Legacy Perez "surprised" about 'So You Think You Can Dance' finish
By Christopher Rocchio, 12/14/2009
Jonathan "Legacy" Perez may have been cut on the cusp of making So You Think You Can Dance's sixth-season finale, however he made it farther than he initially thought he would.
"Going into the competition I didn't even think I would make Top 20 -- and not thinking negatively but just logistically how everybody is technical and they're able to pick up choreography with ease," he told Reality TV World during a Thursday conference call.
"What I found out -- the thing I found about the show -- the dynamic of taking a piece and adding your own personal flavor to it was what made it that people enjoyed the contestant's pieces. So I think that's what I had to bring to the table, dancing with my heart and my passion. And I was surprised that I made it this far and I'm glad that I made it this far because I was able to show people that it can be done and inspire people in their lives to do whatever it is that they want to put their mind to."
The 28-year-old hip-hop dancer and b-boy from Miami, FL who currently resides in Los Angeles, CA eliminated from So You Think You Can Dance's sixth season during Wednesday night's live results based on the "more than 8 million" home viewer votes cast immediately following Tuesday night's performance episode broadcast.
"I feel that nobody gets voted against; it's more like people have their moments where they feel like they want to vote for something," Perez explained to reporters during the conference call.
"I think they have the option too because it's a free world vote and unfortunately I was the one that was in the bottom and I'm actually excited that I left at this point in the competition."
Because of his unique b-boy style, Perez acknowledged that it was tougher for him to learn other dance styles but added he embraced the opportunity.
"I feel strongly that the b-boy community, they try to keep it very internal. It's a certain street style of living, it's a way of living. So the adaptability factor plays a big role because we don't like to copy anybody's movement," he told reporters.
So yes, adapting to a certain style for a b-boy is virtually impossible unless you have a want and desire to do it. I hope I inspire a lot of people to do it but myself, I consider myself a dancer, not just a b-boy. So I love dancing in general so that's why I set forth and try to make the best of this show for me."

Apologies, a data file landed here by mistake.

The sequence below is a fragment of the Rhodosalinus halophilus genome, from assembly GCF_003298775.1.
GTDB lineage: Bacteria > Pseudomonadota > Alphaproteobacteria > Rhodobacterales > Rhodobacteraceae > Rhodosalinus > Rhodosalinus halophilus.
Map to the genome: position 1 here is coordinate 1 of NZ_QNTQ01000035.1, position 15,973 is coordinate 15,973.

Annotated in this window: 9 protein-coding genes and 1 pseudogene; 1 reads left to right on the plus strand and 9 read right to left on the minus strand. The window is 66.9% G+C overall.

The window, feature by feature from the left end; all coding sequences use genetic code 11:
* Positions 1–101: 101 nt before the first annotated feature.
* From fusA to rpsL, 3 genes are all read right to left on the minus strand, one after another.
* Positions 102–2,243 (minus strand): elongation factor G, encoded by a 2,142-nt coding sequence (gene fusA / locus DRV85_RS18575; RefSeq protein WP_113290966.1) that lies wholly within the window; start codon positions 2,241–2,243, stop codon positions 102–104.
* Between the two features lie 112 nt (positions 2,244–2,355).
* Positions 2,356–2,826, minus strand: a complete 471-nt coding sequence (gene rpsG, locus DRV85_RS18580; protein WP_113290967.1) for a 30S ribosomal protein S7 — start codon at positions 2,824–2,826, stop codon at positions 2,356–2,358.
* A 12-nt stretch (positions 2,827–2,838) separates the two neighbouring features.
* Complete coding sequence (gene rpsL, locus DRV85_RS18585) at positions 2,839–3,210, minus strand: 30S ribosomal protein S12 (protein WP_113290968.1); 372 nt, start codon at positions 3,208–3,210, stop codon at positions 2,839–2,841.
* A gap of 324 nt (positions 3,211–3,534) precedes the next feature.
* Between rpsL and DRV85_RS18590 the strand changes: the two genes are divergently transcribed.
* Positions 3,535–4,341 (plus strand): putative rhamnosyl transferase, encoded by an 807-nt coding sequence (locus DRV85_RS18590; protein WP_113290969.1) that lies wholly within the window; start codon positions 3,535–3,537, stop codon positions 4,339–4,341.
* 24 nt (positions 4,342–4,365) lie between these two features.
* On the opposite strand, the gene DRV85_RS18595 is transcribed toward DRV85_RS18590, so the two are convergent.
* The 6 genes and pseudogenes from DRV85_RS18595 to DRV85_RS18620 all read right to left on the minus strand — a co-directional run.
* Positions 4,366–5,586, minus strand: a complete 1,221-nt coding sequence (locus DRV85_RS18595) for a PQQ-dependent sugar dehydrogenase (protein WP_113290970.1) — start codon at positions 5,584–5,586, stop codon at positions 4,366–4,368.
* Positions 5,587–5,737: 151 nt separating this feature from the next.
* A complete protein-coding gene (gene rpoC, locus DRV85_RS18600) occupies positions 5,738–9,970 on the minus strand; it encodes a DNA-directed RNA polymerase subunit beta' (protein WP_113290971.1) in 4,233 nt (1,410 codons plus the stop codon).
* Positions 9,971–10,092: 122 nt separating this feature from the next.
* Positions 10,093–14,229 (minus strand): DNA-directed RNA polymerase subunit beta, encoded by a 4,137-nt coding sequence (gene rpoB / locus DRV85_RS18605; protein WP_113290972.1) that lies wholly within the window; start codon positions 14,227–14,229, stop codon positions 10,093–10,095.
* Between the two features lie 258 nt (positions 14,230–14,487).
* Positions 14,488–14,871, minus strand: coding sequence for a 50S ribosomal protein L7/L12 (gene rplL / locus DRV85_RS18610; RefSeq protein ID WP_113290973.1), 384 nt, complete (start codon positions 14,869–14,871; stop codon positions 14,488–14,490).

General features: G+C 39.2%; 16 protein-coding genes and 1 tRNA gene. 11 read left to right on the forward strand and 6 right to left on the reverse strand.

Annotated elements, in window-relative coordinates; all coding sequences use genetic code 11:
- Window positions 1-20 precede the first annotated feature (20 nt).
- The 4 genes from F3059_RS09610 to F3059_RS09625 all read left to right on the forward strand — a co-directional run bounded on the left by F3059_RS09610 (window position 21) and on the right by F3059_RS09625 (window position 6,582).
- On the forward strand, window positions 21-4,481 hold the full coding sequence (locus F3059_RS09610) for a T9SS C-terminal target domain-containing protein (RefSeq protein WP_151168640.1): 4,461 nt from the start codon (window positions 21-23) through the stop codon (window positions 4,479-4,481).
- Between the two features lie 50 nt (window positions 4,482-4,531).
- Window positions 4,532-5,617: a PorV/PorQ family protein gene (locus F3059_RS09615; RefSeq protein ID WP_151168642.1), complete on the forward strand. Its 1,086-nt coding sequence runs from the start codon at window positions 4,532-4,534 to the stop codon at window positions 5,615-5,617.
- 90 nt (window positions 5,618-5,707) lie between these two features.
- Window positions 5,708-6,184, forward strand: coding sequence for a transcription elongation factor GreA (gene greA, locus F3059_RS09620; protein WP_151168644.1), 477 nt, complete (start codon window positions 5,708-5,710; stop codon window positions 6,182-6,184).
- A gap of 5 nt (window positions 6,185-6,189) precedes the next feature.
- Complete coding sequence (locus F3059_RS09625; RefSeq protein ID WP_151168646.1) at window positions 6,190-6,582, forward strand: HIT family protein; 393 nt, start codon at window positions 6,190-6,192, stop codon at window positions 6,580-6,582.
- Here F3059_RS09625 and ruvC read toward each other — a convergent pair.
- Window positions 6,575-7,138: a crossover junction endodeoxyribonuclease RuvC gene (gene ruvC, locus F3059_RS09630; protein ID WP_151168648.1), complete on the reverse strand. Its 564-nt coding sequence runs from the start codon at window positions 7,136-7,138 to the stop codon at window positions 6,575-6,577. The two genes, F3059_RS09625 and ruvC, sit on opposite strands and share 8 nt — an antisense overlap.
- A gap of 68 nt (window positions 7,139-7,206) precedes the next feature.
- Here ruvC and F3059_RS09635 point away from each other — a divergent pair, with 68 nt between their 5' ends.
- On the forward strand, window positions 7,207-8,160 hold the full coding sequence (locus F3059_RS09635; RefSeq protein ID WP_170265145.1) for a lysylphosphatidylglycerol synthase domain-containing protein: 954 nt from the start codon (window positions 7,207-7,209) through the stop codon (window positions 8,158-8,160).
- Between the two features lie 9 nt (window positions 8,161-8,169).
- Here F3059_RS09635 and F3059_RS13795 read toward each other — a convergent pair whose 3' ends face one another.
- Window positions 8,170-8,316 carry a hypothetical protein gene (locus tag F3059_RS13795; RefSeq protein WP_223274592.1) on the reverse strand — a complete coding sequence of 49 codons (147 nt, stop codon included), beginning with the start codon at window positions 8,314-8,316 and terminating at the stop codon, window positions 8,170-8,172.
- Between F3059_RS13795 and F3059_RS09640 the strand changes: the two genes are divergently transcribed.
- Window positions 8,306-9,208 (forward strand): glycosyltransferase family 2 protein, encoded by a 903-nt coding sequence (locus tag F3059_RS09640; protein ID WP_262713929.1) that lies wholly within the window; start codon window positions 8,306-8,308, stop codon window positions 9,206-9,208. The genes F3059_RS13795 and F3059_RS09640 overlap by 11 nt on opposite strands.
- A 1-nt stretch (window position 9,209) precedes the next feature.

Despite his elimination, Perez said he thinks he did a good job representing the b-boy community.
"I gained respect in the perspective of the fact that I've been a b-boy for so many years and people were inspired before by the movement that I've created for myself," he explained.
"Other b-boys that have been inspired by me because I've been breaking for quite some time -- 13, 14 years -- and just being that long, you tend to inspire the people that start dancing a little later in the game. But those are the people that actually text me and they write to me on the Internet saying to me, 'Thank you so much, you've inspired me to take classes and become a better dancer.' And to me that's like the ultimate because b-boys are usually very difficult to adapt and the fact that people are actually wanting to do it because they see somebody opening that doorway is very exciting for me."
"I learned my body more than anything. With every genre, I feel like I can apply everything to my genre," he said. "So there wasn't a specific genre, I just felt like everything as a unit made it so that I'm able to understand dance in a better light."
In addition, Perez said he gained a greater appreciation for contemporary from the competition.
"I love contemporary because it comes from the heart and it makes it so that the movement doesn't have to be perfect, the why you do it has to be perfect," he explained.
"I want to be able to incorporate contemporary in my breaking and choreograph one day something amazing that has not been seen by the world yet."
Now that his journey on the show has come to an end, Perez said he has sights set on career opportunities other than dance.
"I want to pursue acting for sure. That's on my list but I want to choreograph and later on after that get into directing," he told Reality TV World.
"I think my b-boy creativity has opened up my mind to making pieces that are going to be different and impacting. And so I want to choreograph and get into directing."